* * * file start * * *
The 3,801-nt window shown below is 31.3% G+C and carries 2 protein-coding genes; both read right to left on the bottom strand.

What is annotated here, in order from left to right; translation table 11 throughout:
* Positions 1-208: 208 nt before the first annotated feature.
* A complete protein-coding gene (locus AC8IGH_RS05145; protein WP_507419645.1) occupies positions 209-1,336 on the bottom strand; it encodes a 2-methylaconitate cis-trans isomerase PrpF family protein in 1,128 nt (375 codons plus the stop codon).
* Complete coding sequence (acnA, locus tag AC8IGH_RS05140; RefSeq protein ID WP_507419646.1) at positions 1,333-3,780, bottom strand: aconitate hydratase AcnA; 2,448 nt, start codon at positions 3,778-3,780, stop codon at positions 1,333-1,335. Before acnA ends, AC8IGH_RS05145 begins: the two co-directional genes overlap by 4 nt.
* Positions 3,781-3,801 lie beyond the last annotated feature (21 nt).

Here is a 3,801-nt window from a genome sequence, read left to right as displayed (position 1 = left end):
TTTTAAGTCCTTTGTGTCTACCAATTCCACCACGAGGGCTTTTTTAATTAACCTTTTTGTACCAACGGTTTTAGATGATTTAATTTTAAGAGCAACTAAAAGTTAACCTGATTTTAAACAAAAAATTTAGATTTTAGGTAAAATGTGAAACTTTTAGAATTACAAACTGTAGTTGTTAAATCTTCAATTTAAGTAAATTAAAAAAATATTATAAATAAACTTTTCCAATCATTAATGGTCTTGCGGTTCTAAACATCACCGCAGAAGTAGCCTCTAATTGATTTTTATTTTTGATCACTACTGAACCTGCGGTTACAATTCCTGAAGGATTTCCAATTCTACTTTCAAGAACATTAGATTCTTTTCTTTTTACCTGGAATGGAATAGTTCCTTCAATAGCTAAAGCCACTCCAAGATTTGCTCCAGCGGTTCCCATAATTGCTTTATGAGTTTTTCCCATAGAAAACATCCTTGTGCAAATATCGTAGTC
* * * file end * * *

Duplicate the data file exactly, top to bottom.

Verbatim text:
The 3,801-nt window shown below is 31.3% G+C and carries 2 protein-coding genes; both read right to left on the bottom strand.

What is annotated here, in order from left to right; translation table 11 throughout:
* Positions 1-208: 208 nt before the first annotated feature.
* A complete protein-coding gene (locus AC8IGH_RS05145; protein WP_507419645.1) occupies positions 209-1,336 on the bottom strand; it encodes a 2-methylaconitate cis-trans isomerase PrpF family protein in 1,128 nt (375 codons plus the stop codon).
* Complete coding sequence (acnA, locus tag AC8IGH_RS05140; RefSeq protein ID WP_507419646.1) at positions 1,333-3,780, bottom strand: aconitate hydratase AcnA; 2,448 nt, start codon at positions 3,778-3,780, stop codon at positions 1,333-1,335. Before acnA ends, AC8IGH_RS05145 begins: the two co-directional genes overlap by 4 nt.
* Positions 3,781-3,801 lie beyond the last annotated feature (21 nt).

Here is a 3,801-nt window from a genome sequence, read left to right as displayed (position 1 = left end):
TTTTAAGTCCTTTGTGTCTACCAATTCCACCACGAGGGCTTTTTTAATTAACCTTTTTGTACCAACGGTTTTAGATGATTTAATTTTAAGAGCAACTAAAAGTTAACCTGATTTTAAACAAAAAATTTAGATTTTAGGTAAAATGTGAAACTTTTAGAATTACAAACTGTAGTTGTTAAATCTTCAATTTAAGTAAATTAAAAAAATATTATAAATAAACTTTTCCAATCATTAATGGTCTTGCGGTTCTAAACATCACCGCAGAAGTAGCCTCTAATTGATTTTTATTTTTGATCACTACTGAACCTGCGGTTACAATTCCTGAAGGATTTCCAATTCTACTTTCAAGAACATTAGATTCTTTTCTTTTTACCTGGAATGGAATAGTTCCTTCAATAGCTAAAGCCACTCCAAGATTTGCTCCAGCGGTTCCCATAATTGCTTTATGAGTTTTTCCCATAGAAAACATCCTTGTGCAAATATCGTAGTC